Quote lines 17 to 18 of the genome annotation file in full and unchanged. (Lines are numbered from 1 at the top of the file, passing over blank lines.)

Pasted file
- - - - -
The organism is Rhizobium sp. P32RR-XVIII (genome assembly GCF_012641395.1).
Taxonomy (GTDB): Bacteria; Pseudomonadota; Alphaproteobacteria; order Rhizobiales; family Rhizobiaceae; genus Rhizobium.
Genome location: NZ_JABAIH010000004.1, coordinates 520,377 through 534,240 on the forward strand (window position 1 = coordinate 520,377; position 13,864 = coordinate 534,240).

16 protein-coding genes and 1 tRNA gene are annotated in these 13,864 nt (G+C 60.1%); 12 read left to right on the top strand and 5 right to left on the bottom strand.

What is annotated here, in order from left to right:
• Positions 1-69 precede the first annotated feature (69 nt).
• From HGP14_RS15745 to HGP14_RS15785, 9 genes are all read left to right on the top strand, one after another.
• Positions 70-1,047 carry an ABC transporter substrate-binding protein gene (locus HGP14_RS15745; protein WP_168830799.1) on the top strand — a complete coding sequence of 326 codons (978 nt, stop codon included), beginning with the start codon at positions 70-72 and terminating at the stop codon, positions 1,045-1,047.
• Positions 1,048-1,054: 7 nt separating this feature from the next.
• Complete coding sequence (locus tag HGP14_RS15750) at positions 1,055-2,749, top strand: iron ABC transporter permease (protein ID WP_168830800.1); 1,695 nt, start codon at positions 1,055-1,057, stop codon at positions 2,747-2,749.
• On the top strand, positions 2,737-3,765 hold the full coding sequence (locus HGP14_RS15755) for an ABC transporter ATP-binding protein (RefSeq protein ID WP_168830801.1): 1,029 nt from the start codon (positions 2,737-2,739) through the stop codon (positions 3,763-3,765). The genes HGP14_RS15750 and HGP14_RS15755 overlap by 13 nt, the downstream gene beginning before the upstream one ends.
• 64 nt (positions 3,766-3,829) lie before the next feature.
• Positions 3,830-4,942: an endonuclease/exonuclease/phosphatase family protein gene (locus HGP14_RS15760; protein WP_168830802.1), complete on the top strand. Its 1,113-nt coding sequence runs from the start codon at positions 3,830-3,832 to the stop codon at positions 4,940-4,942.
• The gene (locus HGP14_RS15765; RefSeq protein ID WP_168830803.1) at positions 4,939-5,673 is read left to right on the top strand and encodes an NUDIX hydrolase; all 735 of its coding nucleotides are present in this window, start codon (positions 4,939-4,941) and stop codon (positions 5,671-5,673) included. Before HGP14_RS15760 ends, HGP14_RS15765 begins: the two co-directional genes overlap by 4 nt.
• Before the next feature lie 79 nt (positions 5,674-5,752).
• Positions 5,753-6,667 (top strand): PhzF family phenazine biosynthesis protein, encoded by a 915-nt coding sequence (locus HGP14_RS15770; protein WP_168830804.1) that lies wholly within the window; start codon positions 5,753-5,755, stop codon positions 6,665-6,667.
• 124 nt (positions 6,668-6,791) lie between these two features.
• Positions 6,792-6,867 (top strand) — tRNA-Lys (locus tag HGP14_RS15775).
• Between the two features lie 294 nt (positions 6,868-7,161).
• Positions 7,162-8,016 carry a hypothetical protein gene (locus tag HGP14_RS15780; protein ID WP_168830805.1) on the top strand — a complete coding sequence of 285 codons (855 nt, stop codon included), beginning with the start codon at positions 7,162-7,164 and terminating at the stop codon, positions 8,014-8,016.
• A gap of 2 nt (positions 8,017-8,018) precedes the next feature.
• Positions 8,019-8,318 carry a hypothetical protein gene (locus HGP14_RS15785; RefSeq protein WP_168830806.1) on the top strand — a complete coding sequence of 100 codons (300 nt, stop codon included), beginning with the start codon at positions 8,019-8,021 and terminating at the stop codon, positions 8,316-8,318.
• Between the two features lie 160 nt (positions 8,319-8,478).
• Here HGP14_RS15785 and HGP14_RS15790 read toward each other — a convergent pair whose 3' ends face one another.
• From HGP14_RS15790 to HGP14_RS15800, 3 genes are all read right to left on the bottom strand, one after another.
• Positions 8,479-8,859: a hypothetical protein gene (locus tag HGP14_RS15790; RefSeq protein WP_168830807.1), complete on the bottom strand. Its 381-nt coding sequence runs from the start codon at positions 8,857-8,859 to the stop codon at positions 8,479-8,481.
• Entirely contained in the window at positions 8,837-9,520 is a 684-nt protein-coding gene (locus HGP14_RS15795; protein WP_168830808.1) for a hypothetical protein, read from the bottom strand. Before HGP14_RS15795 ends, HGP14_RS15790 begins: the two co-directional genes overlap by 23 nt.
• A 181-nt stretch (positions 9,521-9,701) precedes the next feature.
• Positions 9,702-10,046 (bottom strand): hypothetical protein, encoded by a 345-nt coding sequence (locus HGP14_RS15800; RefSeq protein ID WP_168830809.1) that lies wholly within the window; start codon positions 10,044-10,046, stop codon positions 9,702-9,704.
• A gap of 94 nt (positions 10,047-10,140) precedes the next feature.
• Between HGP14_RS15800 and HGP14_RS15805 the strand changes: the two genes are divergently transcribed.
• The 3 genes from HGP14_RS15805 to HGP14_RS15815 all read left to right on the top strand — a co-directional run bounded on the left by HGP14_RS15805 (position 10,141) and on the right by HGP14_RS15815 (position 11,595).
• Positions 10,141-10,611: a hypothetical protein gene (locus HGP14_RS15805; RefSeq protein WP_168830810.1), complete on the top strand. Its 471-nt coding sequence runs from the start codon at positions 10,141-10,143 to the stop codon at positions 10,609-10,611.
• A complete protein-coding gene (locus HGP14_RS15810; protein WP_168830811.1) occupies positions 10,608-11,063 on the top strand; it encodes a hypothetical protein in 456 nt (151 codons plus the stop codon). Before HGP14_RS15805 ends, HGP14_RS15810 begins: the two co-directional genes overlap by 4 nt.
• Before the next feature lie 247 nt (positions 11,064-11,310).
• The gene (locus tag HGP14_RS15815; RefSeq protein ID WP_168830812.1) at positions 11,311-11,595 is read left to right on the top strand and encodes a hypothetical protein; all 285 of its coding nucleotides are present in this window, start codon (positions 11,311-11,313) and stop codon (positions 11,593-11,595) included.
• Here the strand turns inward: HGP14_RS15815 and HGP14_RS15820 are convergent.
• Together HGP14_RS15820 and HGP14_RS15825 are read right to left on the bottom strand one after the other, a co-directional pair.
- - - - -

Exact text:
• 124 nt (positions 6,668-6,791) lie between these two features.
• Positions 6,792-6,867 (top strand) — tRNA-Lys (locus tag HGP14_RS15775).